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When everyone has a home

028 9024 5640: Housing & Debt Helpline for Northern Ireland

Almost 9 out of 10 of rental properties are out of reach for people receiving Housing Benefit

New research from Housing Rights,  Falling Behind: Exploring the gap between Local Housing Allowance and the availability of affordable private rented accommodation in Northern Ireland, shows that renting privately in Northern Ireland is becoming increasingly unaffordable for people who rely on housing benefit to pay their rent.

Almost 9 out of 10 of rental properties are out of reach for people receiving Housing Benefit with the research showing that as little as 12% of properties in the sector would have their rent fully covered by the amount of benefit available.

Significant decrease in the proportion of properties covered by Local Housing Allowance

The report focuses on the provision of housing benefit in the private rented sector, which is paid at ‘Local Housing Allowance’ (LHA) rates.
The research used rental data for around 10,000 private rented sector properties per year and LHA rates going back to 2008. It showed that there has been a significant decrease in the proportion of properties with rents which would be covered by the LHA rates. From 2009 to 2018, there were 75% fewer properties available to rent for households who rely on Housing Benefit to cover the cost of their rent.

The research also shows that, although rents in NI have risen roughly in line with inflation, those rents at the cheaper end of the market have increased more than those at the more expensive end. This means that low income households which have to rely on Housing Benefit have been squeezed between rising rents and reducing Housing Benefit.

By 2018, there were only 1 in 10 properties available at or below the LHA rate in NI (LHA rates are supposed to mean that households in receipt of Housing Benefit in the private rented sector would be able to access the cheapest 30% of properties – or 3 in 10). There was a particular lack of one and two bedroom properties overall and certain parts of Belfast had no shared accommodation or one bedroom properties at all available at the LHA rate.

Housing Rights experience of rent shortfalls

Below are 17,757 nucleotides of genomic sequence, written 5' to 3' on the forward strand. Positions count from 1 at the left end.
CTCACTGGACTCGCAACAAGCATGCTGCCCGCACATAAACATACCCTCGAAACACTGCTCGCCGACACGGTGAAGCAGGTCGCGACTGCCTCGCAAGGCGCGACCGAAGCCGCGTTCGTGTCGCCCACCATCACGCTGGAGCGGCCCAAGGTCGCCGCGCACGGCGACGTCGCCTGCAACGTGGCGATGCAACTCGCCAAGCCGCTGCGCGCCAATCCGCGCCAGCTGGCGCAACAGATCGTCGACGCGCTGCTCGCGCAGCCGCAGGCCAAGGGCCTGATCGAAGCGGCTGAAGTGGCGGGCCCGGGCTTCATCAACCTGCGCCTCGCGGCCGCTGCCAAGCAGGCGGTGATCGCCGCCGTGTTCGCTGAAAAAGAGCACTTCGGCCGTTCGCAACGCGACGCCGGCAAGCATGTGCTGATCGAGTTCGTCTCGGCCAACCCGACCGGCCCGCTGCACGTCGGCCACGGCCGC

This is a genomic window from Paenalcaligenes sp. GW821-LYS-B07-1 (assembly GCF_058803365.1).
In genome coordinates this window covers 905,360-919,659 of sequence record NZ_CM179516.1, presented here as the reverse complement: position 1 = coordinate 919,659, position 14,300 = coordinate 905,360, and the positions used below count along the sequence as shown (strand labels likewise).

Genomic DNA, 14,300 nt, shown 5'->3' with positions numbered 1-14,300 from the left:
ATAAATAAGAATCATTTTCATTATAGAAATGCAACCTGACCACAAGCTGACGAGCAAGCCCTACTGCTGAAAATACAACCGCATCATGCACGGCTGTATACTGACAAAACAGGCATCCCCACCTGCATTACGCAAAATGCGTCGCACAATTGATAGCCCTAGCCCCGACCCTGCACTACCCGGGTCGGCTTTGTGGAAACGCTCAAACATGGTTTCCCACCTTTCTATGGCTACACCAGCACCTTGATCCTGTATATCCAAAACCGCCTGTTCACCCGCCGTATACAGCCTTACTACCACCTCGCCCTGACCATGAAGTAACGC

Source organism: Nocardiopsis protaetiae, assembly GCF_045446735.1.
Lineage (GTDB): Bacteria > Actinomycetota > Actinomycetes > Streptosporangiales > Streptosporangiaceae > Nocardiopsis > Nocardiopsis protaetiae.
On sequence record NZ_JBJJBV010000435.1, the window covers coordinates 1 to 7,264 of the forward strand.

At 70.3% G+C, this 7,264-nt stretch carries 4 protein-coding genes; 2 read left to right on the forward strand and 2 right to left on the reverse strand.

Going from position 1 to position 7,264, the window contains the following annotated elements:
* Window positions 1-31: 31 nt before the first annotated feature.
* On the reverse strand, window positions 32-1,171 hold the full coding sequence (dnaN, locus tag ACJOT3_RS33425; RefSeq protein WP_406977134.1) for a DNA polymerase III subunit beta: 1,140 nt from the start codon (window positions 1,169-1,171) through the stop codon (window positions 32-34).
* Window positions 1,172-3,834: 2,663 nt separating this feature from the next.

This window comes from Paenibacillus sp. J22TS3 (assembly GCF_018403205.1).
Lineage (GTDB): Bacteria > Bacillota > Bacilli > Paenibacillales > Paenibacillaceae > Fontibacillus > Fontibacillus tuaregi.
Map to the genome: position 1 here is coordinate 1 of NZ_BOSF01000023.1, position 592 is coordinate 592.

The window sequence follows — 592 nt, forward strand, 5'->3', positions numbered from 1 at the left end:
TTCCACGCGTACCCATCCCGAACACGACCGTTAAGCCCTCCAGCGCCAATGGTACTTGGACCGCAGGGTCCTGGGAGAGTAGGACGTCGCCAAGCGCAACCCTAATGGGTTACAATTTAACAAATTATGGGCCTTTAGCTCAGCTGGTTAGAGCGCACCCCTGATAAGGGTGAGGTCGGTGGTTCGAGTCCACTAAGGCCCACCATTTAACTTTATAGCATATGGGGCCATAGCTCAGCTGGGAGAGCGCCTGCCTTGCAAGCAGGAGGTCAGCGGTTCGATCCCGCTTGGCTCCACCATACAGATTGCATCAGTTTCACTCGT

Using data from Housing Rights’ clients, the research also showed that there was a marked increase in the number of calls to Housing Rights’ helpline which were about a shortfall between rent and Housing Benefit since the introduction of LHA rates. Clients reported significant shortfalls even after getting additional help in the form of Discretionary Housing Payments (DHPs).

Other problems reported by clients included work-related issues (e.g. temporary work, reduced hours at work or zero-hours contracts) which meant that paying their rent with the help of Housing Benefit was increasingly difficult, given the reduction in the LHA rates. Many younger clients reported difficulties finding affordable accommodation which would be covered by LHA rates. Older clients reported finding it difficult to maintain their tenancies in what was their family home after their children grew up and moved out, resulting in their LHA rate being reduced as it is based on the number of bedrooms which are needed. Many Housing Rights’ clients reported that they had prioritised their rent over other demands on their resources (including cutting back on food and other essentials) so as to avoid the possibility of eviction due to arrears.

A full report and Executive Summary is available from Housing Rights. The policy implications arising from this research are also given a full consideration in a separate policy briefing produced by Housing Rights.


Tagged In

Benefits, Private Tenancies, Welfare Reform, Affordability